3 Years After Crash, Little Is Settled

Times Staff Writer

Lindsay Strachan hurried through the stalls at the Santa Monica Farmers’ Market on a recent Wednesday, hoping to find some premium Rainier cherries before they sold out.

A regular at the market, which occupies several Santa Monica streets twice a week, Strachan says his routine has changed since an old Buick LeSabre slammed into shoppers and toppled farm stands, killing 10 people and injuring 63 others.

“I look around a lot more,” he said.

It’s been nearly three years since the July 16, 2003, tragedy, and the Wednesday and Saturday market is as popular as ever. But little has been settled either on the legal front or in the victims’ personal lives.


George Russell Weller, the 86-year-old motorist who sparked a national debate about driving age limits, faces a criminal trial in September on 10 felony counts of vehicular manslaughter. Weller has pleaded not guilty, saying he mistook the gas pedal for the brake when his car crashed through the crowded downtown market.

About 50 victims and surviving relatives are waiting to see if a judge will dismiss the city of Santa Monica from their civil suit, which alleges the city failed to protect them. In the wake of the accident, Santa Monica was faulted by federal transportation regulators for a substandard traffic plan and inadequate safety precautions.

The city has since replaced the street barricades around the market with police cars while officials develop a permanent traffic plan.

The plaintiffs’ attorneys said the city wants to keep the focus on Weller so it can dodge responsibility. They said the city’s setup for the street market was an accident waiting to happen.


“The bigger the mistake the driver makes, the easier it is for the city to slip out the side door,” Michael Piuze, a plaintiffs’ attorney, said in a phone interview. “All the family members want is for the city to fix what is broke.”

The city’s attorneys, however, say that Santa Monica’s traffic plan was pre-approved by a certified engineer and that the accident was an unforeseeable fluke. They say all the plaintiffs’ lawyers really want is for someone to foot their clients’ medical bills.

“The lawyers aren’t blaming the driver because he doesn’t have enough insurance money,” said Jeanette Schachtner, an attorney for the city. “There’s the rub. The city of Santa Monica has deep pockets.”

Some of the accident victims are still bedridden from their injuries.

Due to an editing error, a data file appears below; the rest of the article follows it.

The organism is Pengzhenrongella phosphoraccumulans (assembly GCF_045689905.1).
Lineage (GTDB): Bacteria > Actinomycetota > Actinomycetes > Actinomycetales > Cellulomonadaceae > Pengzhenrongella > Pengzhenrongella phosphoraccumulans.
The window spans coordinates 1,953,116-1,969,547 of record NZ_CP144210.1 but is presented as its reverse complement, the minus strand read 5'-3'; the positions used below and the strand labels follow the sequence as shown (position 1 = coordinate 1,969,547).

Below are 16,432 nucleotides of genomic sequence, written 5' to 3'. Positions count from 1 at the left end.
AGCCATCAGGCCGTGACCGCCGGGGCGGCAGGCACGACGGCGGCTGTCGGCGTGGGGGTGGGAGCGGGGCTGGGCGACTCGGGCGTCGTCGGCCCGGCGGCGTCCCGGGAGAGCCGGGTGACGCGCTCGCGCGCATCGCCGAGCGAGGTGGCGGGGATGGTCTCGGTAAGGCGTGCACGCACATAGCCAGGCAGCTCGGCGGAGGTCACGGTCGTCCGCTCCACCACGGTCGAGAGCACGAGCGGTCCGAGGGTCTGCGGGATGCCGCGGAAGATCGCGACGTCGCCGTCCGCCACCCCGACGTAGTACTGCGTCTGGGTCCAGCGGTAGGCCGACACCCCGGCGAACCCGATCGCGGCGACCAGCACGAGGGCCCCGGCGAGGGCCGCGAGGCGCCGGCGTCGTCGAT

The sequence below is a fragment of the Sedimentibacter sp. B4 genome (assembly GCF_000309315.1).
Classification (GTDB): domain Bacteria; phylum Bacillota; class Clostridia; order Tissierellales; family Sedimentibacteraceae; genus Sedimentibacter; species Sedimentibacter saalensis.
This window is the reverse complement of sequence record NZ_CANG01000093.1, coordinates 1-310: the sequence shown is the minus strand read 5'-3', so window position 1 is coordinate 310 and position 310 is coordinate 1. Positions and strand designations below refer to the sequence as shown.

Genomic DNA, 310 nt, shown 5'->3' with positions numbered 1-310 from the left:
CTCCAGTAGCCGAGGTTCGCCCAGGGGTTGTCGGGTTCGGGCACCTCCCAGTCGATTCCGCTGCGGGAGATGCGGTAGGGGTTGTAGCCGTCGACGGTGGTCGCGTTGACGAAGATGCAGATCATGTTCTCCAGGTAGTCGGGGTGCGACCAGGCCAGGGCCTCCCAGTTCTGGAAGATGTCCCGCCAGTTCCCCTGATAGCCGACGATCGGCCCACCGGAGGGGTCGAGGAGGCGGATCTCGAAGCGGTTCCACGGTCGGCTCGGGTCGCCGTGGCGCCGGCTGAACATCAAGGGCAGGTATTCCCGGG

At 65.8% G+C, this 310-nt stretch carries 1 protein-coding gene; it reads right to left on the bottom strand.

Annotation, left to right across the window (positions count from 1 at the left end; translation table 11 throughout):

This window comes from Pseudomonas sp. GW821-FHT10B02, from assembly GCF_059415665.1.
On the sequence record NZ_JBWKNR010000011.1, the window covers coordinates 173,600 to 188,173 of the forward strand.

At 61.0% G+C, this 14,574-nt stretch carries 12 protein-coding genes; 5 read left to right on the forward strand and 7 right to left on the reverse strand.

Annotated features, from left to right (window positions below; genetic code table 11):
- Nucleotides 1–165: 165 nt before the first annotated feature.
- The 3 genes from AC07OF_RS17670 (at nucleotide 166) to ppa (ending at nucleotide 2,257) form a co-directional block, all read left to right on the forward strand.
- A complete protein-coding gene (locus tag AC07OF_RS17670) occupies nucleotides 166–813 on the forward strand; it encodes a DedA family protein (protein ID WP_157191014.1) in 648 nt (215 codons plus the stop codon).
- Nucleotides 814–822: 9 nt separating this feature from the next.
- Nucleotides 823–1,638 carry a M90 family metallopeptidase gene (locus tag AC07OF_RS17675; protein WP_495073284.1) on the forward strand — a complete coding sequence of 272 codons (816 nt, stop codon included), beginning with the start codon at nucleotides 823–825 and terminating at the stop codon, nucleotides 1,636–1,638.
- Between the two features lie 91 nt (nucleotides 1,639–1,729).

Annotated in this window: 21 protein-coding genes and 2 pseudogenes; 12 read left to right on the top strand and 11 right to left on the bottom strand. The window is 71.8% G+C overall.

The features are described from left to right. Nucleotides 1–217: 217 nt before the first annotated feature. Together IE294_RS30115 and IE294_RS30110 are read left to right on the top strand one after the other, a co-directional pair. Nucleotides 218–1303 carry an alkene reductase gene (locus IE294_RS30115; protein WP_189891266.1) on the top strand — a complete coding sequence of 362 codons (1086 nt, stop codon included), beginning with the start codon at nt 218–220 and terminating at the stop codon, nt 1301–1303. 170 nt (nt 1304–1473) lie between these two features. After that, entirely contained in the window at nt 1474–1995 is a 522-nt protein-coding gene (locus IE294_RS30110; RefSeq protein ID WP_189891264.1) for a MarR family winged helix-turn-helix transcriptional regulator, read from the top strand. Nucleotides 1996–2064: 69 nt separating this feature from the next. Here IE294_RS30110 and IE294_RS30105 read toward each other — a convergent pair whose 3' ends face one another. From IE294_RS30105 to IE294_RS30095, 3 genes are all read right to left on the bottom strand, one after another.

Shamsi Khani, 92, a market regular who used to make preserves from fruits and jar them as gifts for the farmers, must use a wheelchair.

The accident took place exactly one month after her 89th birthday. That day, the grandmother lay mangled and unconscious on a hospital operating table. Her right leg was broken. A large gash split the right side of her face. Her hip, neck and back were fractured in several places. Her right ear had been cut in half.

Once a self-sufficient widow, Khani can’t even cut her toenails now. Her live-in assistant wheels her to the market every Wednesday to shop for the Friday Shabbat dinners that she’s too sick to cook herself.

She had asked rescuers at the scene to skip her and save younger victims instead, her son, Daryoush “Daniel” Khani, told lawyers.


“She was very upset at me that I worked on her and kept her alive,” said the son, a doctor.

Khani’s spirit also has diminished since the accident. “I pray to die,” she said during a deposition in April, delivered in Farsi and in English.

Weller, now 89, also has not been the same since the accident, said attorney Timothy Walker, who represents Weller in the civil suits.

“This whole event has been devastating to him and to his wife,” Walker said. “He is certainly very sorry and remorseful for what occurred.”


Weller, who hadn’t gotten a traffic ticket in 73 years, has vowed never to drive again, his lawyers wrote in court filings. His car was destroyed in the accident and he doesn’t plan to replace it.

Two other defendants -- Step Up On Second, a nonprofit mental-health organization whose members volunteer at the market, and Bayside District Corp., a company in charge of downtown management and promotions -- argued unsuccessfully to be dismissed from the civil case.

Superior Court Judge Valerie Baker is expected to rule any day now on Santa Monica’s request to avoid liability. The decision will turn on whether the city’s traffic plan was reasonable, lawyers said.

“It takes a stretch of the imagination to foresee that someone’s going to drive a Buick 30 to 60 miles per hour through a crowded farmers market,” said Dana Fox, attorney for the city.


If Baker allows the civil case against the city to continue, it will go before a jury as early as January, Piuze said. If not, plaintiffs hope to appeal.

Meanwhile, the market continues to flourish. Still a mecca for chefs from L.A.'s top restaurants, it plays host to an average of 8,000 visitors every Wednesday, the busiest day.

Some market patrons said they don’t think it’s fair to sue the city because Weller was the one behind the wheel.

“It’s like suing the U.S. government when the [World Trade Center] buildings went down,” said Daiva Houston, 33, a Lithuanian immigrant who recently toted bags of lettuce in a double stroller with her son, Daniel. “In America, everybody likes to sue for everything.”


Even witnesses to the bloody accident seemed to have gotten over it.

“We’re all fine here,” said Neil Ims, a potato farmer who watched a 3-year-old die in front of his stand that day. “Everything’s back to normal now. I only remembered because I got a subpoena in the mail about a week ago.”

But plaintiffs’ attorney Neil Steiner said his clients spend their days in physical therapy or fighting horrible memories.

“They will never, ever get over it, I promise you that,” Steiner said. “This has been devastating to them.”